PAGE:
To that end, as of winter 2022, Y Combinator started investing $375K in its startups using uncapped MFN SAFEs, in addition to their standard $125K for 7%. "Uncapped" means that investors have no guarantee of the price they’ll convert at when the next round hits and will settle on the same terms that startups grant to future SAFE investors; MFN (most favored nation) means that YC will take the terms of the lowest subsequent capped SAFE.
One piece of feedback, however, is hard to solve, an existential question that cuts to the heart of the behavior of SAFEs and convertible notes.
If these convertible securities — debt or equity — only turn into shares at certain conversion moments, what happens if a startup never raises venture capital again?
This wasn’t all speculation. Freelancer network Toptal raised a single $1.4M seed round using convertible notes from investors including Andreessen Horowitz. But Toptal never raised another round, so even though it hit nearly $200M in revenue in 2018, investors never received any shares. There had been no liquidation moment. And, by the contracts, it was all fair and square.
Toptal had done what the note didn't anticipate: It had broken the social contracts of Silicon Valley, the type of thing that isn't really something you can write in a clause for. Toptal's story was often contrasted with Notion's, which allegedly chose to raise a small equity round — despite claiming profitability — just to convert its investors' convertible notes into shares.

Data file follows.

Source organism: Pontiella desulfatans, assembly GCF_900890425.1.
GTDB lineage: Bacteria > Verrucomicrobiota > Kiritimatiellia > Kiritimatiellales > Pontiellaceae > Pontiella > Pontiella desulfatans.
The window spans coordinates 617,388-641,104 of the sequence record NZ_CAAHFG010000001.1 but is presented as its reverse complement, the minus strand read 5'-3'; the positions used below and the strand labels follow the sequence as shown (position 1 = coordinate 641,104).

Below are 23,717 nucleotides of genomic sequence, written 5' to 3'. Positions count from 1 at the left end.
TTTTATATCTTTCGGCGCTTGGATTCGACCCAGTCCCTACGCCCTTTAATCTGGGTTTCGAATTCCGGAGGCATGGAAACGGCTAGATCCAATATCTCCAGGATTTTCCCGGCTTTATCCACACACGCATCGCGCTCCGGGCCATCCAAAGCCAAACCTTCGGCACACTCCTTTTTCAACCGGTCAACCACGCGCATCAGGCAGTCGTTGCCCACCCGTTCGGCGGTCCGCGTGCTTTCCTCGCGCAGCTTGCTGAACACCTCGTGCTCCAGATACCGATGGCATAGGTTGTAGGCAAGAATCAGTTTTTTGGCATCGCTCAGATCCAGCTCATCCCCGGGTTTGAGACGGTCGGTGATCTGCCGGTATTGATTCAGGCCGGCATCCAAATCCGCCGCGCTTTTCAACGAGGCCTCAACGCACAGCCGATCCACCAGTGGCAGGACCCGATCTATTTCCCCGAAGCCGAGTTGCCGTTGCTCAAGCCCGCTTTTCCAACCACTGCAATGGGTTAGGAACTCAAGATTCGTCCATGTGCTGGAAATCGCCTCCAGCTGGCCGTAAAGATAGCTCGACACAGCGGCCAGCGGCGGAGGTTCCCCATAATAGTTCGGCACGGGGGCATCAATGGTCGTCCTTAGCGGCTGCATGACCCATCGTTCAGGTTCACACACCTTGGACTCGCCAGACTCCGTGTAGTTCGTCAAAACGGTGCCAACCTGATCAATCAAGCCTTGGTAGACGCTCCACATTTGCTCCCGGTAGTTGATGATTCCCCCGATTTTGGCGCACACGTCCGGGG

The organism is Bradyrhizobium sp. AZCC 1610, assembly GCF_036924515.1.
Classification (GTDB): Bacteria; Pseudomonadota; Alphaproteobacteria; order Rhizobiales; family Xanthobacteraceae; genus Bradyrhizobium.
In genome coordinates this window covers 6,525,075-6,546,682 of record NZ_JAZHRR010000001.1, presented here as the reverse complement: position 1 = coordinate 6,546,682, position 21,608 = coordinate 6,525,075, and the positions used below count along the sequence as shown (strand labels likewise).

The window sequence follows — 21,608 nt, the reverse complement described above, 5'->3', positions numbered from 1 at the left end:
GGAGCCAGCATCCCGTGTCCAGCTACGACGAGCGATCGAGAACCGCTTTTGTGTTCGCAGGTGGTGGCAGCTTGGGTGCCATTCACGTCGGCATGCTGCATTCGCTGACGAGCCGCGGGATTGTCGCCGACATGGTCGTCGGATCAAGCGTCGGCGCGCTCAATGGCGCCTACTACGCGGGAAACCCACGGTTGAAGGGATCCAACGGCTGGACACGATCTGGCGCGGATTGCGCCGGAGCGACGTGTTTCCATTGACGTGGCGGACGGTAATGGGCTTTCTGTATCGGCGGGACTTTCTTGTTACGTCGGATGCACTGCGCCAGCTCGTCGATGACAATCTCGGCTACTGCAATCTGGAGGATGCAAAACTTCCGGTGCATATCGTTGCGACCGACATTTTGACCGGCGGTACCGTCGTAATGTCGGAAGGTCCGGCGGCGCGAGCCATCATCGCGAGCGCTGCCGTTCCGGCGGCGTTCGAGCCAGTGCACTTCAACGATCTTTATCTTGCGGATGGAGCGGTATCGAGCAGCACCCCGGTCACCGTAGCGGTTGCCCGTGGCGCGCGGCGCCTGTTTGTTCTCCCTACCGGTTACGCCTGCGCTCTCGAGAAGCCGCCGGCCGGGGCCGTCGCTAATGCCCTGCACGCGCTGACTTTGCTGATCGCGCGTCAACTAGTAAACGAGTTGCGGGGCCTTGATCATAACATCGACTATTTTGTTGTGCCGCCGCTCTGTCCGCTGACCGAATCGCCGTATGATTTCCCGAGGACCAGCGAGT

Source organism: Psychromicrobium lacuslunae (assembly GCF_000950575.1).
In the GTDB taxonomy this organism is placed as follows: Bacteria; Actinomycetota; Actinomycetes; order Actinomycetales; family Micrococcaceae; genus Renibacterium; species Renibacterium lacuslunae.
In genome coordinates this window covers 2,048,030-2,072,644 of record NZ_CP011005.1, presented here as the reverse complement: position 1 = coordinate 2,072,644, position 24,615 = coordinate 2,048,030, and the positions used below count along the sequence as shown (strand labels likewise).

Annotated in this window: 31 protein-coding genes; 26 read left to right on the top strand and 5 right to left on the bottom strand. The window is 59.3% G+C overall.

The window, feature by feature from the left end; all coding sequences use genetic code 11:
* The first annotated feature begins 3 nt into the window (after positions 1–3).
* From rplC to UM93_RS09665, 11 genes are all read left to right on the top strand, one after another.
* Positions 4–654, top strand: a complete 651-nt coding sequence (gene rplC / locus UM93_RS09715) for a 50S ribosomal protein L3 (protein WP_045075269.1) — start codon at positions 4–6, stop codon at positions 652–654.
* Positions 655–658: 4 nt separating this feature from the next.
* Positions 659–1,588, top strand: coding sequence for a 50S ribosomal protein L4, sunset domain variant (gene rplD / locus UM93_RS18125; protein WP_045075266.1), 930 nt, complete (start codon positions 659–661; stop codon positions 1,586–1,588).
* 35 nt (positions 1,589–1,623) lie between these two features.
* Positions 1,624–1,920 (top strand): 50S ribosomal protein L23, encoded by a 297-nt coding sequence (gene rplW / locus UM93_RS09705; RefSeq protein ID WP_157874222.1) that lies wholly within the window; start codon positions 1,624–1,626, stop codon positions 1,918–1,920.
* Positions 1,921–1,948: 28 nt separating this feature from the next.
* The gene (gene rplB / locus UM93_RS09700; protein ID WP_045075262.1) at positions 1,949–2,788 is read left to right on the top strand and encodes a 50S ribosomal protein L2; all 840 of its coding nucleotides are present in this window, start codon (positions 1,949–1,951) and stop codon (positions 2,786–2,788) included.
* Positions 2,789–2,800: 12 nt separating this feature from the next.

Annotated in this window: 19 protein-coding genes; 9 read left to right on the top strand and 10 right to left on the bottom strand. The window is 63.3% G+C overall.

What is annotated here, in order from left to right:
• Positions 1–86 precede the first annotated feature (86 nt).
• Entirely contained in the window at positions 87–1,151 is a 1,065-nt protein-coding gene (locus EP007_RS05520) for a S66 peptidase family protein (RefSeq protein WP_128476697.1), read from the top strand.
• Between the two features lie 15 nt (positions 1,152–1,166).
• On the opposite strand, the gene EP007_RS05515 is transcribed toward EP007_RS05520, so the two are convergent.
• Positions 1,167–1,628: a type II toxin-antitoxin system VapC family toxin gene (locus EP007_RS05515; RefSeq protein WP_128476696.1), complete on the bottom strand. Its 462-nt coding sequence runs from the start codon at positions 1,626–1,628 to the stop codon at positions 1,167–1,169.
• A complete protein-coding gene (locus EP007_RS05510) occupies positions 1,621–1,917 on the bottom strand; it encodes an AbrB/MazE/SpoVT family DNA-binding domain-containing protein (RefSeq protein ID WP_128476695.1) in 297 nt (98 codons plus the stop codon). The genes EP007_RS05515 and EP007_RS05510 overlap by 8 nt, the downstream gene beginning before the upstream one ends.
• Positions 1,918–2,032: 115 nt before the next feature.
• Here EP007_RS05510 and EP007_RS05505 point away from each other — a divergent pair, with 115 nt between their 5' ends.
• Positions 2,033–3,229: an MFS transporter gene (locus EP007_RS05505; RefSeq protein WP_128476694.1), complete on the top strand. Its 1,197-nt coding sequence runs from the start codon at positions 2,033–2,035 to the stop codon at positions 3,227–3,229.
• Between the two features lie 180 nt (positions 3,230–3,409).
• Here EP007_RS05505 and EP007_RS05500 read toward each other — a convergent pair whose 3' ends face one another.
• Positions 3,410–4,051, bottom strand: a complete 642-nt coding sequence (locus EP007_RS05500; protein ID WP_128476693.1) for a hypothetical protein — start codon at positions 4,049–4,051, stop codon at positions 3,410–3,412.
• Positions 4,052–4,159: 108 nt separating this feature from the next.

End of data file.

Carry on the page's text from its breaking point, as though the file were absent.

It seems to be that, after a certain point, the utility and success of the SAFE really is contingent on a founder's worldview — how much effort they put into tracking dilution, how closely they read the document when they sign off on terms, and whether they keep their promises to investors, even when they don't have to.
It's not easy to figure out the exact impact of the SAFE. Most startups do not share these details when they announce their funding rounds. Perhaps most eloquent about the SAFE's impact is Alex Danco, who describes SAFEs as a Schelling Point.
“When a founder and investor shake hands and agree to do a pre-seed round, they are both probably just assuming it will be a SAFE note…If SAFE notes did not exist, the startup and the investors would have to find a deal structure, and hammer out details for convertible debt or a small priced round. That takes communication, which is work; and it takes lawyers, which cost money. But if everyone agrees ahead of time to just meet up at the SAFE note, the cost of getting a deal done goes down, at a pretty critical moment in the startup’s early life.”
Levy says creating new, easy-to-understand documents hasn't been much of a focus for YC, although she tells me that she’s been curious about finding ways to improve mergers/acquisitions and venture debt. Nathoo mentions that she's been interested in making it easier for companies to flip from being LLCs to corporations, and finding ways to help founders and investors in different countries work together.
It's not all up to YC anymore, Levy emphasizes. She cites others in the ecosystem that have followed suit, naming the NVCA, which released a set of financing documents, which include templatized documents for priced rounds, including voting agreements, term sheets, and stock purchase agreements.
“We really did put a lot of thought into the SAFE and talked to as many people as possible," says Levy. "I'm happy with it. If you ask me, in hindsight, I wouldn’t have changed a thing."